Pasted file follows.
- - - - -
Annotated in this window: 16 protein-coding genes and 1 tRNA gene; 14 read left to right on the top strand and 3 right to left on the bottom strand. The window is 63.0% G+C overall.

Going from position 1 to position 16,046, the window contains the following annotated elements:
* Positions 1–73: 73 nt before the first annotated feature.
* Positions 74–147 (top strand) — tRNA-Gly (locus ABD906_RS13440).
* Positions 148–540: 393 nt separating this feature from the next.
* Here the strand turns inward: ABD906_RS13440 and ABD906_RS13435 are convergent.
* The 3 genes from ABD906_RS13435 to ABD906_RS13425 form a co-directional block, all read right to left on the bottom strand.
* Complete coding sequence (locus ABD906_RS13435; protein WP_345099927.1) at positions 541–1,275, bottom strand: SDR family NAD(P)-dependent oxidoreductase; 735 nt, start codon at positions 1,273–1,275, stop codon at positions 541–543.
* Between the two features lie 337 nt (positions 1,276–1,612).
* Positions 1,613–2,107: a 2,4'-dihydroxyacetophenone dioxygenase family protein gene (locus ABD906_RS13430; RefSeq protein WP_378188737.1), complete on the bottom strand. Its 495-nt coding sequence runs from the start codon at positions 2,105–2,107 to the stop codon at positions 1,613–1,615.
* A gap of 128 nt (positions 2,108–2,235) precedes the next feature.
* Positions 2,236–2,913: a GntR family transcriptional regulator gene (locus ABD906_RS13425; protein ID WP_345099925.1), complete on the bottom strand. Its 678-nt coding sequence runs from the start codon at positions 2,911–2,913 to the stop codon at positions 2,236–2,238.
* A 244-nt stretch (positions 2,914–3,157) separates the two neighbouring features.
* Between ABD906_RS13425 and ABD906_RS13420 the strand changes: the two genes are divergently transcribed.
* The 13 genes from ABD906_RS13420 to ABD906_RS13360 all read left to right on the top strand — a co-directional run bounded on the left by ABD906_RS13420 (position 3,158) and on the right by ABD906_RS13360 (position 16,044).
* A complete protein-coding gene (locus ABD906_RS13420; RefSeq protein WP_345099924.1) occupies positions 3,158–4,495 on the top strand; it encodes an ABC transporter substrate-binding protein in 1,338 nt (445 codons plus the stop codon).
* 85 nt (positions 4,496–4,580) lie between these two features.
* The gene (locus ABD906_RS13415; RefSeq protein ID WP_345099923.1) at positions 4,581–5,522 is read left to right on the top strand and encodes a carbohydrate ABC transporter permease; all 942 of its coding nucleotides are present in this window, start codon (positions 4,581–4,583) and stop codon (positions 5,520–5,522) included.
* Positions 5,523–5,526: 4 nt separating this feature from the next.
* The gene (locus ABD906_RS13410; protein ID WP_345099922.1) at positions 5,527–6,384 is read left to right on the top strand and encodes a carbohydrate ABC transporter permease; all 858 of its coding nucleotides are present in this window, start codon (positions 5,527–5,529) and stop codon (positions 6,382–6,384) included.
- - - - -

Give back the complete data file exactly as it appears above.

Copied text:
Annotated in this window: 16 protein-coding genes and 1 tRNA gene; 14 read left to right on the top strand and 3 right to left on the bottom strand. The window is 63.0% G+C overall.

Going from position 1 to position 16,046, the window contains the following annotated elements:
* Positions 1–73: 73 nt before the first annotated feature.
* Positions 74–147 (top strand) — tRNA-Gly (locus ABD906_RS13440).
* Positions 148–540: 393 nt separating this feature from the next.
* Here the strand turns inward: ABD906_RS13440 and ABD906_RS13435 are convergent.
* The 3 genes from ABD906_RS13435 to ABD906_RS13425 form a co-directional block, all read right to left on the bottom strand.
* Complete coding sequence (locus ABD906_RS13435; protein WP_345099927.1) at positions 541–1,275, bottom strand: SDR family NAD(P)-dependent oxidoreductase; 735 nt, start codon at positions 1,273–1,275, stop codon at positions 541–543.
* Between the two features lie 337 nt (positions 1,276–1,612).
* Positions 1,613–2,107: a 2,4'-dihydroxyacetophenone dioxygenase family protein gene (locus ABD906_RS13430; RefSeq protein WP_378188737.1), complete on the bottom strand. Its 495-nt coding sequence runs from the start codon at positions 2,105–2,107 to the stop codon at positions 1,613–1,615.
* A gap of 128 nt (positions 2,108–2,235) precedes the next feature.
* Positions 2,236–2,913: a GntR family transcriptional regulator gene (locus ABD906_RS13425; protein ID WP_345099925.1), complete on the bottom strand. Its 678-nt coding sequence runs from the start codon at positions 2,911–2,913 to the stop codon at positions 2,236–2,238.
* A 244-nt stretch (positions 2,914–3,157) separates the two neighbouring features.
* Between ABD906_RS13425 and ABD906_RS13420 the strand changes: the two genes are divergently transcribed.
* The 13 genes from ABD906_RS13420 to ABD906_RS13360 all read left to right on the top strand — a co-directional run bounded on the left by ABD906_RS13420 (position 3,158) and on the right by ABD906_RS13360 (position 16,044).
* A complete protein-coding gene (locus ABD906_RS13420; RefSeq protein WP_345099924.1) occupies positions 3,158–4,495 on the top strand; it encodes an ABC transporter substrate-binding protein in 1,338 nt (445 codons plus the stop codon).
* 85 nt (positions 4,496–4,580) lie between these two features.
* The gene (locus ABD906_RS13415; RefSeq protein ID WP_345099923.1) at positions 4,581–5,522 is read left to right on the top strand and encodes a carbohydrate ABC transporter permease; all 942 of its coding nucleotides are present in this window, start codon (positions 4,581–4,583) and stop codon (positions 5,520–5,522) included.
* Positions 5,523–5,526: 4 nt separating this feature from the next.
* The gene (locus ABD906_RS13410; protein ID WP_345099922.1) at positions 5,527–6,384 is read left to right on the top strand and encodes a carbohydrate ABC transporter permease; all 858 of its coding nucleotides are present in this window, start codon (positions 5,527–5,529) and stop codon (positions 6,382–6,384) included.